One of the most playful artists in the American electronic music scene -- as well as the founder of the Tigerbeat6 label -- Kid606's lack of seriousness regarding "intelligent techno" (conspicuous in his attitude as well as his recordings) was inspired by hardcore techno, indie punk, noise rock, and a liberal dose of heavy metal.
A native of Venezuela, the Kid (aka Miguel Trost De Pedro) moved to San Diego early in life. After becoming interested in samplers, he began recording and released some material with Spacewurm, Ariel, and Disc (a collaboration with Lesser and Matmos), three acts associated with the Southern California label Vinyl Communications. Kid606 debuted on his own with a full-length for VC, 1998's Don't Sweat the Technics. A split CD with Lesser gained release later that year, as well as the VC EPs Unamerican Activity and Dubplatestyle. De Pedro kicked off his Tigerbeat6 label in 2000 with the release of Kid606 and Friends, Vol. 1, an album of remixes and collaborations. The label also issued GQ on the EQ++, a full-length CD containing Kid606's 10" EP GQ on the EQ as well as additional tracks from other limited releases from that era of his career.
In mid-2000, Kid606 released Down with the Scene, his first album for the experimental Ipecac label associated with Faith No More's Mike Patton. A few months later, the experimental techno label Mille Plateaux issued the comparatively subdued P.S. I Love You, along with an accompanying remix album (P.S. You Love Me) the following year. Kid606 veered back into hardcore with 2002's mashup-heavy The Action Packed Mentallist Brings You the Fucking Jams (on Tigerbeat6's bootleg-centric Violent Turd imprint) and 2003's Kill Sound Before Sound Kills You, along with releases on Shockout, a ragga/jungle sublabel of Tigerbeat6.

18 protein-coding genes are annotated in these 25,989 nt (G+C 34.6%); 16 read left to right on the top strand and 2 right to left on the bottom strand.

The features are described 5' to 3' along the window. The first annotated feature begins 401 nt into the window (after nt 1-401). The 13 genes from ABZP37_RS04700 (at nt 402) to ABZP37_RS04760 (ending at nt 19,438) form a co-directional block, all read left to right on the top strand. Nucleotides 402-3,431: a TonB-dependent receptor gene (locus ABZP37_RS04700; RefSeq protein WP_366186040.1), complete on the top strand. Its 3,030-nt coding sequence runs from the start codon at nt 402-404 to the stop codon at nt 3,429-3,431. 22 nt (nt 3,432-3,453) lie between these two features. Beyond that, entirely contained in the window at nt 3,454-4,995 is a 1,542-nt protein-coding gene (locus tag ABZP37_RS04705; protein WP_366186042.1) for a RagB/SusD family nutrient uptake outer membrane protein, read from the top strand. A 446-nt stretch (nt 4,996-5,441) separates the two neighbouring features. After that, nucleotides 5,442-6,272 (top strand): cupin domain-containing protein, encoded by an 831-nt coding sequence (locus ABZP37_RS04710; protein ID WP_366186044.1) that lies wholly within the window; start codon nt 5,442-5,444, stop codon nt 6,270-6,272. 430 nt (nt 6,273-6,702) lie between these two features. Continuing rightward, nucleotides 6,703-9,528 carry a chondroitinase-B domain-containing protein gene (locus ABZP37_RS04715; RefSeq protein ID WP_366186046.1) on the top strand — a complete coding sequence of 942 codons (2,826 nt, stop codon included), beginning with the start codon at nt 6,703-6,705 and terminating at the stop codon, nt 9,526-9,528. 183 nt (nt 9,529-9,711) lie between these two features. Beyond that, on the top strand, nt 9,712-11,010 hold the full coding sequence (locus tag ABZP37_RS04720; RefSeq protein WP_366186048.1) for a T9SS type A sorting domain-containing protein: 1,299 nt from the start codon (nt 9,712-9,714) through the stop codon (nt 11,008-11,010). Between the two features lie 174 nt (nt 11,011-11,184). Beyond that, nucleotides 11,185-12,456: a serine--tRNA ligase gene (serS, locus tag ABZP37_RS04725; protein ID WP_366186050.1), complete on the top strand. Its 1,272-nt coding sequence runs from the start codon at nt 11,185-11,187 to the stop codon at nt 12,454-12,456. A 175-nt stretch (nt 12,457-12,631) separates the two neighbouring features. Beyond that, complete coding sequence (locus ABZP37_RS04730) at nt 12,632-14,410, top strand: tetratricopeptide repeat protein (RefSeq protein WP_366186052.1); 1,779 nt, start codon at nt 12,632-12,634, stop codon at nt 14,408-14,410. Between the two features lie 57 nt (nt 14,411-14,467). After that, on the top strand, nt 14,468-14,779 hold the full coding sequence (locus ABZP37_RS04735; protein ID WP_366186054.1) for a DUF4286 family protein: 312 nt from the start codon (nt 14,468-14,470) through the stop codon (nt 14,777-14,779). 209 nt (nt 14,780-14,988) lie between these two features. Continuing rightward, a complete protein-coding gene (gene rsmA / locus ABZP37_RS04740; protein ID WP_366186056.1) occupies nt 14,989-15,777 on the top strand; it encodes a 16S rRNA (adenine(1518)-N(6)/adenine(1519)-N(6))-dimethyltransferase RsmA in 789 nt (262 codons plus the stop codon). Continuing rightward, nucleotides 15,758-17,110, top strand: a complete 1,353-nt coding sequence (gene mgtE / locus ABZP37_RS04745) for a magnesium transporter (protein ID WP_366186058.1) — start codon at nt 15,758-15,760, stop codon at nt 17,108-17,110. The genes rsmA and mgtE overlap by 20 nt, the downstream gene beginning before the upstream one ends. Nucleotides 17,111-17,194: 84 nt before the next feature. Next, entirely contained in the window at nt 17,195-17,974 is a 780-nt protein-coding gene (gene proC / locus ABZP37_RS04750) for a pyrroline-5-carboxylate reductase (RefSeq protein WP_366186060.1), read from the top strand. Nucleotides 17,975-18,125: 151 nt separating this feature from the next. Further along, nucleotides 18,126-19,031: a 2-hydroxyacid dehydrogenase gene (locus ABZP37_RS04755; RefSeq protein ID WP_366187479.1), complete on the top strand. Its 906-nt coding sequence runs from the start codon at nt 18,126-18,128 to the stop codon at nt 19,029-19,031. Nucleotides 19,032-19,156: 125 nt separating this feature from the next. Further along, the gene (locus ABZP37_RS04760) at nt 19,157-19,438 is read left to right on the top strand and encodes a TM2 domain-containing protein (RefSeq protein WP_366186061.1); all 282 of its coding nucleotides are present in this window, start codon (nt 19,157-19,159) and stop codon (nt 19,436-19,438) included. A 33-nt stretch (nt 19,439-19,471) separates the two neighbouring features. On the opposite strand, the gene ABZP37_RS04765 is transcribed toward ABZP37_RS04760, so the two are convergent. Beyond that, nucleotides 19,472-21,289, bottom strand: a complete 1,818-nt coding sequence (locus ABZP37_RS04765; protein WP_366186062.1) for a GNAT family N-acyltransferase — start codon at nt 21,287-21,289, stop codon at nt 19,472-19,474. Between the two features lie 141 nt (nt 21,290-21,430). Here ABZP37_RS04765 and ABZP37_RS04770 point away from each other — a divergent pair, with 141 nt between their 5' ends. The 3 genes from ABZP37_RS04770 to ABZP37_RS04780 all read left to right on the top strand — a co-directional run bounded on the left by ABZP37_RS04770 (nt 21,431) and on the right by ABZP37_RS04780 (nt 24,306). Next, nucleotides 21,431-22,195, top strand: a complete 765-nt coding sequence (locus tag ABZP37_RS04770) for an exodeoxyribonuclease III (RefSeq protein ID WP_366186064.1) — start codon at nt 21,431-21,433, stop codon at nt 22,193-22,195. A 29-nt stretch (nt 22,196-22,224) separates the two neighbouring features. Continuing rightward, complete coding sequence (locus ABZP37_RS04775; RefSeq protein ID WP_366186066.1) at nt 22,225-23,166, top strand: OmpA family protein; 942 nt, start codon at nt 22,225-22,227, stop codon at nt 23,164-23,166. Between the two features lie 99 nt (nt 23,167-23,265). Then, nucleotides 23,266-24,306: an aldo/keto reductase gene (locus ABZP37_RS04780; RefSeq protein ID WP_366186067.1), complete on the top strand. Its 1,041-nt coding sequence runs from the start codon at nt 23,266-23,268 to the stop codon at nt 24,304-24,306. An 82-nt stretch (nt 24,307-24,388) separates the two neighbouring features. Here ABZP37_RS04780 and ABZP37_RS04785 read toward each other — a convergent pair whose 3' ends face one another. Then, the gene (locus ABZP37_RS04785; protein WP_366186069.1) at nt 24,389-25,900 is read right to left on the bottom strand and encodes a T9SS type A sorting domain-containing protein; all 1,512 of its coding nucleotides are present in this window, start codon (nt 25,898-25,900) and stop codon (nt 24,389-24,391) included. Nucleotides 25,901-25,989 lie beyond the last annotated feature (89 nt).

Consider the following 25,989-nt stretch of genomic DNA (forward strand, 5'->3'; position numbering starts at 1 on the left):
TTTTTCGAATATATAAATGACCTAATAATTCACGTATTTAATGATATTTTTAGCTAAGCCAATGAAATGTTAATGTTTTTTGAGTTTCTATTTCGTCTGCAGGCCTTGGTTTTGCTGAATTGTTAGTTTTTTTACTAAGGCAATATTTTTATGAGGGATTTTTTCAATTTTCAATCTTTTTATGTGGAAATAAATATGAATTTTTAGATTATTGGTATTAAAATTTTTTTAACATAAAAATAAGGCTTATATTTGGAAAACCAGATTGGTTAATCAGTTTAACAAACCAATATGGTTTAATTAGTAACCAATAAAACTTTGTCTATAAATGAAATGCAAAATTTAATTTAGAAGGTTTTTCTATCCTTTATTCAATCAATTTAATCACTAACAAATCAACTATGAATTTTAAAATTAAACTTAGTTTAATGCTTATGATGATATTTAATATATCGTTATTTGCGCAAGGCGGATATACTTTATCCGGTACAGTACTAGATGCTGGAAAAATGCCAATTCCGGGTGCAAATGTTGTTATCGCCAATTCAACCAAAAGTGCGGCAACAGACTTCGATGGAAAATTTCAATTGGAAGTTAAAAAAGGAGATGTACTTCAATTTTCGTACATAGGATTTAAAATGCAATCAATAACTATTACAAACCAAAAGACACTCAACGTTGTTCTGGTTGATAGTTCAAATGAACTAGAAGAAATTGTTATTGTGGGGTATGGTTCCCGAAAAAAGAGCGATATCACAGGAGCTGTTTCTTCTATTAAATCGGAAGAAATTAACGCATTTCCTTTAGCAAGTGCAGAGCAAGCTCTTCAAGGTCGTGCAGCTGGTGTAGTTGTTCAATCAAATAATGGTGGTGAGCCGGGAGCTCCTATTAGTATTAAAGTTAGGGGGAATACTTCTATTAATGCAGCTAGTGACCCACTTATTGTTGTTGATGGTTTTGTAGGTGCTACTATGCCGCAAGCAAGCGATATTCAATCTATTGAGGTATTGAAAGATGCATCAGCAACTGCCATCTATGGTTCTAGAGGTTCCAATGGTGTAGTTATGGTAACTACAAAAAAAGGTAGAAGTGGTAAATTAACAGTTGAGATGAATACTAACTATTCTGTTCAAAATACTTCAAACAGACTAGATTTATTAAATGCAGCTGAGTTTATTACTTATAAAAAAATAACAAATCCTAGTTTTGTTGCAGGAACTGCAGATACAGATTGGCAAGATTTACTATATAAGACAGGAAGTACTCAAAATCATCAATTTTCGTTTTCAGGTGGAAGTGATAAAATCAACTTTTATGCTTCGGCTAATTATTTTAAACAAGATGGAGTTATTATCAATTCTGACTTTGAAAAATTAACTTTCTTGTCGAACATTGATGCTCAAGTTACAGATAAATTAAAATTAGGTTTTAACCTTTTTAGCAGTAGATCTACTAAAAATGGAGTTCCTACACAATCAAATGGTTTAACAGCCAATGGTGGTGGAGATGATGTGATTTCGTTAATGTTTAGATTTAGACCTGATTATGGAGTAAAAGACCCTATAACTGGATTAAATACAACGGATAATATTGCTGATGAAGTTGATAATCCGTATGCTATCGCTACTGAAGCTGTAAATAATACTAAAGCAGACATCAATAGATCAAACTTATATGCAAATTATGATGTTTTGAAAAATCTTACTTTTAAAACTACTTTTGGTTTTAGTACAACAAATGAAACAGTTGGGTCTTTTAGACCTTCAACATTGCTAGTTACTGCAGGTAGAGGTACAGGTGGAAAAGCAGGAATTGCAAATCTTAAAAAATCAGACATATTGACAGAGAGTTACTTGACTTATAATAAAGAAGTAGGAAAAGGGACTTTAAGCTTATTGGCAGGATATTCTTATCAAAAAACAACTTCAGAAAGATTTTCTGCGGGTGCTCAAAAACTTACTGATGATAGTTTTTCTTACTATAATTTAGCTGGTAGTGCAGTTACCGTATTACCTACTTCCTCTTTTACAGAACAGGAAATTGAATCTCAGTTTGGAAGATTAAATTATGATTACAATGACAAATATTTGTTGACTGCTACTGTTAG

Resilience, from 2005, and Pretty Girls Make Raves, released one year later, found Kid606 returning to the green pastures of an earlier era in electronic music; the first harked back to IDM and electronic listening music, while the second was a back-to-basics techno record. (Both appeared on Tigerbeat6.) In addition to a number of collaborative projects, remixes, and split releases throughout the late 2000s, Kid606 moved to Berlin and found time to issue an EP called Die Soundboy Die in 2008. The follow-up full-length, Shout at the Döner, landed in 2009. Around this time, he began releasing a remarkable amount of digital EPs, most of which were dancefloor-centric and loaded with remixes, and some of which appeared on Tigerbeat6 sublabel Tigerbass. A full-length record, 2010's all-analog and nearly beatless Songs About Fucking Steve Albini, appeared on Important Records, home to records by Merzbow and Zurich.
Lost in the Game, a set of tunes that embraced melody more than anything previously in his evolution, was released in 2012. The following year's Happiness was similarly melodic but much more cheerful, taking inspiration from a move to Los Angeles and the smooth sounds of Christopher Cross and Toto as well as Tangerine Dream. De Pedro went in an even mellower direction with 2015's piano-based minimalist album Recollected Ambient Works 1.0: Bored of Excitement and the EP Recollected Ambient Works 1.5: Discreet Music, which featured a cover of the Brian Eno piece of the same name. Another volume in the series, the slightly more song-based Recollected Ambient Works, Vol. 2: Escape to Los Angeles, appeared by the end of the year. ~ John Bush